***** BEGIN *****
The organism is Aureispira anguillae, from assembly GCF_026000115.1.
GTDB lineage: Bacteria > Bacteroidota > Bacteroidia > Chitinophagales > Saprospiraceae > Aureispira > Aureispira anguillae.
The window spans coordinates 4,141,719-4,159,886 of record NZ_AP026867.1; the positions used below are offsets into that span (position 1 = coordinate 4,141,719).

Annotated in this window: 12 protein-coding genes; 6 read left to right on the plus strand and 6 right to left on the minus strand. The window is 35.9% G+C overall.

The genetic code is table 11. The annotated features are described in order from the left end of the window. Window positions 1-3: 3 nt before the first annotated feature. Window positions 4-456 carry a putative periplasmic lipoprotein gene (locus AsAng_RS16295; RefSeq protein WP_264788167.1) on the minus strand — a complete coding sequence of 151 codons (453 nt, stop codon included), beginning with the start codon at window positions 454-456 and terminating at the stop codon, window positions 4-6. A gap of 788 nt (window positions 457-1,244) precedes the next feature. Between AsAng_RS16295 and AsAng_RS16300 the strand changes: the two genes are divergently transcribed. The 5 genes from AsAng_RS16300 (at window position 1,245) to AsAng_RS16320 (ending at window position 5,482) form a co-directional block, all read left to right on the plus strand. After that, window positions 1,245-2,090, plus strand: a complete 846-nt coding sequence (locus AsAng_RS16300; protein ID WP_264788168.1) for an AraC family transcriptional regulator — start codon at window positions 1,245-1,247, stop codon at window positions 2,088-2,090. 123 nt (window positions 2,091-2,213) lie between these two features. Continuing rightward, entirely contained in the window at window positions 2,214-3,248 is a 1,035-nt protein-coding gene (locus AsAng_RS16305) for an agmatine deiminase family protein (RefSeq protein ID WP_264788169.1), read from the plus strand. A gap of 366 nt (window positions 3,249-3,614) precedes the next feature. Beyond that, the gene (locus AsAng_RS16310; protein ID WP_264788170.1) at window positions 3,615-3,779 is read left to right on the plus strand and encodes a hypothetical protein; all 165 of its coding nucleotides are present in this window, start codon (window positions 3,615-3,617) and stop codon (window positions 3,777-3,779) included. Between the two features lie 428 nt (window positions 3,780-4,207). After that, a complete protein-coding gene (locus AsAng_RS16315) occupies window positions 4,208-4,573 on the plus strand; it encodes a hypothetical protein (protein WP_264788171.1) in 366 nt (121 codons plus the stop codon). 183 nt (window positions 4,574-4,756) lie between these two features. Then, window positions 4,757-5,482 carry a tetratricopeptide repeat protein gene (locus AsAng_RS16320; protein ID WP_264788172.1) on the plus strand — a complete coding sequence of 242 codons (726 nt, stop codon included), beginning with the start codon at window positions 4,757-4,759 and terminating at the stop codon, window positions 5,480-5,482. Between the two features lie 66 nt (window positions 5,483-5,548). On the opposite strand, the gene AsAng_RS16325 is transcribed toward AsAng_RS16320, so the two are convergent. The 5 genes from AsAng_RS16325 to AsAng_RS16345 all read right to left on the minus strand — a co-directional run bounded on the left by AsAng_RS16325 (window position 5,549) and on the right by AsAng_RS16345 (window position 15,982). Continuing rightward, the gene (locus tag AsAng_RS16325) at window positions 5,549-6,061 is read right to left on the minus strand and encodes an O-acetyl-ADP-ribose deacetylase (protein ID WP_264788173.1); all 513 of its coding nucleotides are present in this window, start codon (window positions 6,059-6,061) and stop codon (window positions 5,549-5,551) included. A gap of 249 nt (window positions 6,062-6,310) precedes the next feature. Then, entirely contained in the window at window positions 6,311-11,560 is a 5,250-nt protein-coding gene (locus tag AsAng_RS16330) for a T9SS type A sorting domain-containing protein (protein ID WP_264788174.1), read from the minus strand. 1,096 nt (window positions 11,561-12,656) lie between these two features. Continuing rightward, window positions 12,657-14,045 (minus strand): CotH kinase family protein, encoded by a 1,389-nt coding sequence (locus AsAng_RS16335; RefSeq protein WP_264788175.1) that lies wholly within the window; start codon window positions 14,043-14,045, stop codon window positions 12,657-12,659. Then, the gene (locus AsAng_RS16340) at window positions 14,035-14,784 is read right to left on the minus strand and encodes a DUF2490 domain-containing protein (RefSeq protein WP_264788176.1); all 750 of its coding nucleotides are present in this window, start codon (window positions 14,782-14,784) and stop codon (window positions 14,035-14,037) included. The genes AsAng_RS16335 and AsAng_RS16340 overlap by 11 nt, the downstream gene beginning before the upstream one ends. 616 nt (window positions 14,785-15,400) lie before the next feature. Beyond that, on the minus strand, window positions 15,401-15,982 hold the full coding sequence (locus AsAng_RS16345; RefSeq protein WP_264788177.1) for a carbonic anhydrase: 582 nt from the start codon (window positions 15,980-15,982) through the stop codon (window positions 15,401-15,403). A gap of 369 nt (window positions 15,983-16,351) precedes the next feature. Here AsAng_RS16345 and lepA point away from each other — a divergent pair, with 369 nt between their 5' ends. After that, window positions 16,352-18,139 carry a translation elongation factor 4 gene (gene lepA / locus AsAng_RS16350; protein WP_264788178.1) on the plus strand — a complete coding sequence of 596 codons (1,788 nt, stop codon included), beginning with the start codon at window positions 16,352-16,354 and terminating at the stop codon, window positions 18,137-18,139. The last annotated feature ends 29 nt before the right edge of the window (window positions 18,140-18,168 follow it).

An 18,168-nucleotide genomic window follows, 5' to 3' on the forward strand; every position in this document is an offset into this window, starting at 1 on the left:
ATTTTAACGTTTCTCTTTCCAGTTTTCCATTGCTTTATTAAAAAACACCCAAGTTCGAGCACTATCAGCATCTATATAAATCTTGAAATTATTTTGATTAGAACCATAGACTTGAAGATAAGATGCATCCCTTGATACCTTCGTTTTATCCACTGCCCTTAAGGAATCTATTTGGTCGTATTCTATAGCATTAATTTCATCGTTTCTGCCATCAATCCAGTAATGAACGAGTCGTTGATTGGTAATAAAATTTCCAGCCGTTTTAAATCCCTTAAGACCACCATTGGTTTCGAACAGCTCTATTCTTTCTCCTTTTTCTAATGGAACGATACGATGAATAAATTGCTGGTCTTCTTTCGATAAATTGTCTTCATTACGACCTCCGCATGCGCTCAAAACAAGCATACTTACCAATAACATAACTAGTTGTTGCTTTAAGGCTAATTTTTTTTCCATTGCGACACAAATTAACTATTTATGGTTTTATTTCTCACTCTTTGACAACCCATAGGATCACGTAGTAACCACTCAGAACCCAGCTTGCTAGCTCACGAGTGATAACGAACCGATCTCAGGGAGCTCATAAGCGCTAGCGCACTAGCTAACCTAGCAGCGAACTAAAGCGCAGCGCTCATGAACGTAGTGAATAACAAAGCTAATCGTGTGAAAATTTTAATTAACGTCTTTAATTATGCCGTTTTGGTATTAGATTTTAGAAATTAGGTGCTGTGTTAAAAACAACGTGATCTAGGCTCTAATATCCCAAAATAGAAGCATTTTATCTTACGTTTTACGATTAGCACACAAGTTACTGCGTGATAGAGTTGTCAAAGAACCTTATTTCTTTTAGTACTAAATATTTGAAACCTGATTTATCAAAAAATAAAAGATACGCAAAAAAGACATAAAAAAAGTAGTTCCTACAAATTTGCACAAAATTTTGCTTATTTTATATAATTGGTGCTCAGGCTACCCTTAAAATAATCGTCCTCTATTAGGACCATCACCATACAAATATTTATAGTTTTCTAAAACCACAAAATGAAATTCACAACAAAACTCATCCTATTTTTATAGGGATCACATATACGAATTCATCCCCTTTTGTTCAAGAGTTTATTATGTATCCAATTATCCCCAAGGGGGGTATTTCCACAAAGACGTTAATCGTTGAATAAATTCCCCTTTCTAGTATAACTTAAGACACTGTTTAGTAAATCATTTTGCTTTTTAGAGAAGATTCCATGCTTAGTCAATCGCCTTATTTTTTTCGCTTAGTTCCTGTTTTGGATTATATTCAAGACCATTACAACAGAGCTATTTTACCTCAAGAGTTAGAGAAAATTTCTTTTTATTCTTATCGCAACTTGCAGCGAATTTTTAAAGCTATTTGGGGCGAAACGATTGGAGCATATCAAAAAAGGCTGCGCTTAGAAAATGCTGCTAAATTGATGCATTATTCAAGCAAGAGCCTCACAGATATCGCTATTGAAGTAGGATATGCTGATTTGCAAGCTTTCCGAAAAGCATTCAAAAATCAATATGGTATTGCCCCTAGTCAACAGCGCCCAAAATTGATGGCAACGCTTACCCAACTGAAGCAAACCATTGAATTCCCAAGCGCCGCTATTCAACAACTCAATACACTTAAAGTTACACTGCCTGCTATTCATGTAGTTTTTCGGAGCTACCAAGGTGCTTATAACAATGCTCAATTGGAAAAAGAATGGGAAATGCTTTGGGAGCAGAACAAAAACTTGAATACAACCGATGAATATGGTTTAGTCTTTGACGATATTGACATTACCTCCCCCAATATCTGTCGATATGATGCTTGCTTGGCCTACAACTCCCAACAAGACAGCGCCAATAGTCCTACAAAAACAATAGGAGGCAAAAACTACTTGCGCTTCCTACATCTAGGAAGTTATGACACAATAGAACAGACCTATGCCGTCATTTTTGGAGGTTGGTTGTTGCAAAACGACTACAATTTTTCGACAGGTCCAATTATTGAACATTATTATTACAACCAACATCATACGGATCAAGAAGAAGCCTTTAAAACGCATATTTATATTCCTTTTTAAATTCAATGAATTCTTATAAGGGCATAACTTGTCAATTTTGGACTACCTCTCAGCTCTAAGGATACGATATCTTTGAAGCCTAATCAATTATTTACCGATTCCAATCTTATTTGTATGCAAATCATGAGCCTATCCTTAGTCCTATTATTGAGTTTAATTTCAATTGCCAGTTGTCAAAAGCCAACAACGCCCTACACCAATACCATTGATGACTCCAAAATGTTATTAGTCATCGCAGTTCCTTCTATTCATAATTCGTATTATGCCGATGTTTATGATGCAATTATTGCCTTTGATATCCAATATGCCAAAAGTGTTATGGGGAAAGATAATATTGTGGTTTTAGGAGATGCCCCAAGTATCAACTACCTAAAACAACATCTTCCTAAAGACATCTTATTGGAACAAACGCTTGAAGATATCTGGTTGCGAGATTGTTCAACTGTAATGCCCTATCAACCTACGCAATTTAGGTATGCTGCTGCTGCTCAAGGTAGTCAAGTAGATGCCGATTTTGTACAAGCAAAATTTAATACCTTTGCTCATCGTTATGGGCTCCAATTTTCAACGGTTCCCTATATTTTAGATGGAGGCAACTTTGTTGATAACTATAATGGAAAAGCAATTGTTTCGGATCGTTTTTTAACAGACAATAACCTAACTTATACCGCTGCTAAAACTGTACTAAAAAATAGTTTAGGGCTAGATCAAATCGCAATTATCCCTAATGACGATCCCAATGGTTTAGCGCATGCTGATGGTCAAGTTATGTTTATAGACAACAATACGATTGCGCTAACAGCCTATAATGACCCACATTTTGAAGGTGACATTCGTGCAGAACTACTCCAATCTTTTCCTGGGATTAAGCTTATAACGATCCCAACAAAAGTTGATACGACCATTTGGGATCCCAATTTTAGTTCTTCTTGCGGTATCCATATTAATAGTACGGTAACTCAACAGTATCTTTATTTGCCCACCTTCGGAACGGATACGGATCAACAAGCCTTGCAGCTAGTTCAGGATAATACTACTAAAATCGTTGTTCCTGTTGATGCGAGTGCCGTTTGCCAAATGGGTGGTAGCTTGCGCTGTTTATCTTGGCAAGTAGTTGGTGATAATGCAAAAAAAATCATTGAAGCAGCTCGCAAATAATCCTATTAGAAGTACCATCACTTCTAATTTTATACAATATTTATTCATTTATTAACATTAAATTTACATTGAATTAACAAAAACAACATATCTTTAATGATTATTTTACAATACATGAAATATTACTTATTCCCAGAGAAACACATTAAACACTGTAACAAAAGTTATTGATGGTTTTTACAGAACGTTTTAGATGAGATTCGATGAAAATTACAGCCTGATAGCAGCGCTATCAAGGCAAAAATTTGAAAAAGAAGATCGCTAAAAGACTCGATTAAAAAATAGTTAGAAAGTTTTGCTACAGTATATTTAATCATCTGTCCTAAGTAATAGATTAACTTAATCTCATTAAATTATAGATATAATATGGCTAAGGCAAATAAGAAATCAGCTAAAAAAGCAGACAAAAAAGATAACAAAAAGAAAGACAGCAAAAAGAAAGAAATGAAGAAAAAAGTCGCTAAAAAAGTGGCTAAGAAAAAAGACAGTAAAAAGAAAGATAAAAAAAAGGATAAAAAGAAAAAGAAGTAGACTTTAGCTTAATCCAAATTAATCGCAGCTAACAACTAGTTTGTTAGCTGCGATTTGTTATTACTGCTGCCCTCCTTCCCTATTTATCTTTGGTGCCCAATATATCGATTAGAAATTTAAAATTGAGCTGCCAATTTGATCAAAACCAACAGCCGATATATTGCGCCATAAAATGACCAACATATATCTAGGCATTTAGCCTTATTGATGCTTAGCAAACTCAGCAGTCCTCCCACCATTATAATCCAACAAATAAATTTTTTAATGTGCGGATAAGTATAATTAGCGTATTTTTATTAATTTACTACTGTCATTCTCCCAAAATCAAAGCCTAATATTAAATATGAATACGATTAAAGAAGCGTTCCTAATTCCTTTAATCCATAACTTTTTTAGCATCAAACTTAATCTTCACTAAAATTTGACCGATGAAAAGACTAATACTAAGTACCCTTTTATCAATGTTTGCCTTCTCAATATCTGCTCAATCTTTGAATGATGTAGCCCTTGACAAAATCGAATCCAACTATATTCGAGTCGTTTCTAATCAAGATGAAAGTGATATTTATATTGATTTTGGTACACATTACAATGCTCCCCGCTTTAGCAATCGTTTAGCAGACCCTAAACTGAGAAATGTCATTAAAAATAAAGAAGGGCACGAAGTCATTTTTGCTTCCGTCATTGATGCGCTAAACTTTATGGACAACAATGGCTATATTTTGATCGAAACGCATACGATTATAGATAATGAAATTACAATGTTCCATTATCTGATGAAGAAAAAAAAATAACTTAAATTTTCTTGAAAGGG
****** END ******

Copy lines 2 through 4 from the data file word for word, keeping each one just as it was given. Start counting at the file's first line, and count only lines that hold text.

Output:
GTDB lineage: Bacteria > Bacteroidota > Bacteroidia > Chitinophagales > Saprospiraceae > Aureispira > Aureispira anguillae.
The window spans coordinates 4,141,719-4,159,886 of record NZ_AP026867.1; the positions used below are offsets into that span (position 1 = coordinate 4,141,719).

Annotated in this window: 12 protein-coding genes; 6 read left to right on the plus strand and 6 right to left on the minus strand. The window is 35.9% G+C overall.